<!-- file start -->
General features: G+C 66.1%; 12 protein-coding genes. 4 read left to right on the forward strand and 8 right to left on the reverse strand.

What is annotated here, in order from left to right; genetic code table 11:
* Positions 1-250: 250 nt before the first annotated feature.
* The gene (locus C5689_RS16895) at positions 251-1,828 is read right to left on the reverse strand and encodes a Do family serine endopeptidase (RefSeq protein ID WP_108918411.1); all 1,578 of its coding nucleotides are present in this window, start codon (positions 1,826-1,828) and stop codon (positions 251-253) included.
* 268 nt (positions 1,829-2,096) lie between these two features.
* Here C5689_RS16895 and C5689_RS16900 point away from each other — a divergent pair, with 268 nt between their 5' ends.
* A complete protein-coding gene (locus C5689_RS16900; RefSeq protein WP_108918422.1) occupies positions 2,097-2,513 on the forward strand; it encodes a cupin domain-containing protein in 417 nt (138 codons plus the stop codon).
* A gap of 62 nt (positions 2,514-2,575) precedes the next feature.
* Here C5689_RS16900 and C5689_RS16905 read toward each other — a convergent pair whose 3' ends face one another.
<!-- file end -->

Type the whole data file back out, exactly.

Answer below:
General features: G+C 66.1%; 12 protein-coding genes. 4 read left to right on the forward strand and 8 right to left on the reverse strand.

What is annotated here, in order from left to right; genetic code table 11:
* Positions 1-250: 250 nt before the first annotated feature.
* The gene (locus C5689_RS16895) at positions 251-1,828 is read right to left on the reverse strand and encodes a Do family serine endopeptidase (RefSeq protein ID WP_108918411.1); all 1,578 of its coding nucleotides are present in this window, start codon (positions 1,826-1,828) and stop codon (positions 251-253) included.
* 268 nt (positions 1,829-2,096) lie between these two features.
* Here C5689_RS16895 and C5689_RS16900 point away from each other — a divergent pair, with 268 nt between their 5' ends.
* A complete protein-coding gene (locus C5689_RS16900; RefSeq protein WP_108918422.1) occupies positions 2,097-2,513 on the forward strand; it encodes a cupin domain-containing protein in 417 nt (138 codons plus the stop codon).
* A gap of 62 nt (positions 2,514-2,575) precedes the next feature.
* Here C5689_RS16900 and C5689_RS16905 read toward each other — a convergent pair whose 3' ends face one another.